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Building Agents for the Lemonade Game Using a Cognitive Hierarchy Population Model Michael Wunder Michael Kaisers Michael Littman John Yaros

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Overview of Method In the Lemonade-Stand Game (LG), players are rewarded for finding a partner quickly, to avoid becoming the odd man out As a result, complicated prediction- optimization learners are at a disadvantage Utilizing heuristics, an agent can identify (and attract) potential partners Population-based models are useful to determine the best heuristics in the LG

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Example: p-beauty contest Keynes proposed that the stock market is like a beauty contest where judges are trying to guess the contestant (or stock, or strategy) that others like n players submit a number x between 0 and 1 00, and the winner is closest to a fraction of the average guess, p*( i x i )/n, p is fraction between 0 and 1, i.e. 2/3

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P-beauty game explained The Nash strategy is to play 0 because it cannot be outplayed However, first-time players do not reach this outcome…why? from Behavioral Game Theory by Colin Camerer

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How a Cognitive Hierarchy Works Level 0: no reasoning, random action or simple rule Level 1 : reacts to the base strategy at Level 0 only Level k: reacts to Level k- 1 … Poor predictable Bart, always picks Rock. Good ol Rock. Homer cant beat that. Good ol Rock. Nothing beats that.

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Population-based Reasoning Steps of the CH technique: 1. Identify base strategies (random, static) 2. Derive processes for steps of reasoning A step of reasoning, in this case, is the strategy that can exploit the one before 3. Recursively apply steps to each level k 4. These levels form the hierarchy according to some distribution f(k) 5. Select a strategy that does well against desired population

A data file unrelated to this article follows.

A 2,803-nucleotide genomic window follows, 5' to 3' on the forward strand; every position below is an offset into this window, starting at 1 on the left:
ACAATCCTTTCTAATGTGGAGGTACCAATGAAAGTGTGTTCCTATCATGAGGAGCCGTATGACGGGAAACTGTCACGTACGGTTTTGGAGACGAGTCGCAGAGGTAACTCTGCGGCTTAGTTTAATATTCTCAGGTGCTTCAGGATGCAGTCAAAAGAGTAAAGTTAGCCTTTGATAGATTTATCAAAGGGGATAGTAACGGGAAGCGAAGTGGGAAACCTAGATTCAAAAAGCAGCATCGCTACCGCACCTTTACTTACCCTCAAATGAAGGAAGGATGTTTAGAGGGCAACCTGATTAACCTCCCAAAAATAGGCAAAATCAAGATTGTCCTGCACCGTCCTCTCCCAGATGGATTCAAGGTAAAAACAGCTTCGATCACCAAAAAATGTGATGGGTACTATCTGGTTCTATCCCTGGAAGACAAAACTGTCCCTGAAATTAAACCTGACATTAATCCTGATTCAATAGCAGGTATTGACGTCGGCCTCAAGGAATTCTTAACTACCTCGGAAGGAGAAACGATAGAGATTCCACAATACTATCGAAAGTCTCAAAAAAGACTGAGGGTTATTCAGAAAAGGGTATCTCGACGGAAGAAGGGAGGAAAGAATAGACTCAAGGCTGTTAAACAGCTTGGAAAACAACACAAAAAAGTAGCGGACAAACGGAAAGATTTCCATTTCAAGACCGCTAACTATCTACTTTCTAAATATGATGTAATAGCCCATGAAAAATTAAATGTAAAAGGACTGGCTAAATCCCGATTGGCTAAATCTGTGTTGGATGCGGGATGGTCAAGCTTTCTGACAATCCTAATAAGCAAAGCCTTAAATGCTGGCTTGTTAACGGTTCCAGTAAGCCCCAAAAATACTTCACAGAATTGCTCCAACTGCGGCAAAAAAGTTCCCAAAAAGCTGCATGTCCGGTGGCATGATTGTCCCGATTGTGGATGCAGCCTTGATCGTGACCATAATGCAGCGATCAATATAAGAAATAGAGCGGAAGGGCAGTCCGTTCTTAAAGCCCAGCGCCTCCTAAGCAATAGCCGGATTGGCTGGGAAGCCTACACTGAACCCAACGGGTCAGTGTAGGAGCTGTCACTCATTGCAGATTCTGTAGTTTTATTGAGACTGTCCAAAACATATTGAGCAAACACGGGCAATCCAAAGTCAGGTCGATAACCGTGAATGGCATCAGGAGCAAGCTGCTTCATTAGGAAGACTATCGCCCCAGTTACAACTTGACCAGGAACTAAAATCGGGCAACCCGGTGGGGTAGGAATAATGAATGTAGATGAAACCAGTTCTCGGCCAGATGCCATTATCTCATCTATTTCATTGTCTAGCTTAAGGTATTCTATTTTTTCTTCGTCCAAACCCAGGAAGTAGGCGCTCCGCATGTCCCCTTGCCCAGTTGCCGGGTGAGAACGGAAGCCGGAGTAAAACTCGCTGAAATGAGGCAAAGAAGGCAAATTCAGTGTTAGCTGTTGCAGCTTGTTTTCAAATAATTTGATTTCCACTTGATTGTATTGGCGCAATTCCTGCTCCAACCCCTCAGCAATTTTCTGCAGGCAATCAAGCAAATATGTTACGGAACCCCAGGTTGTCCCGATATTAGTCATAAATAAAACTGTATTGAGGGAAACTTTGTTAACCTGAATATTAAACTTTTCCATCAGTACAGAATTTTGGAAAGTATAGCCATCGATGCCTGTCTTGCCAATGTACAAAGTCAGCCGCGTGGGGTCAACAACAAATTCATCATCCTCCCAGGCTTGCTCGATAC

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Lemonade-Stand Game Levels LG yields elegant level heuristics L0-U: Uniformly random action L0-C: Constant action L0-X: Constant with probability X, otherwise choose randomly L1: Move Across from most most stable player (with highest X). Also Optimal against L1. This move is Cooperative equilibrium.

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Lemonade Game Levels, Contd. L2: Stay Constant for at least one turn, in case opponents are two L1s. If the current location is disadvantageous, move somewhere else, perhaps Across from a good partner. L3: With other L3, Sandwich a constant or L2 player, and become Across from each other if it moves. Can we classify contestants by level?

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Actual Competition Results Using idealized agents from each of these levels, find the score of each contestant against populations of adjacent levels

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Actual Competition Results The x-axis is composed of a ratio of the nearby levelsLevel 1.2 is a population of 80% L1 and 20% Level 2

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Actual Competition Results This population construction method allows for clear distinctions between levels, but other possibilities exist

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Mock Competition of Levels

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Conclusion Our agent (RL3) contains elements of all three levels, which is not optimal against this population of competitors The model that emerges from LG does predict the outcome fairly well The model predicts that subsequent repetitions would generally move the population up the hierarchy CH has implications for larger games (e.g. TAC)

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Nash’s Theorem Theorem (Nash, 1951): Every finite game (finite number of players, finite number of pure strategies) has at least one mixed-strategy Nash.

Nash’s Theorem Theorem (Nash, 1951): Every finite game (finite number of players, finite number of pure strategies) has at least one mixed-strategy Nash.

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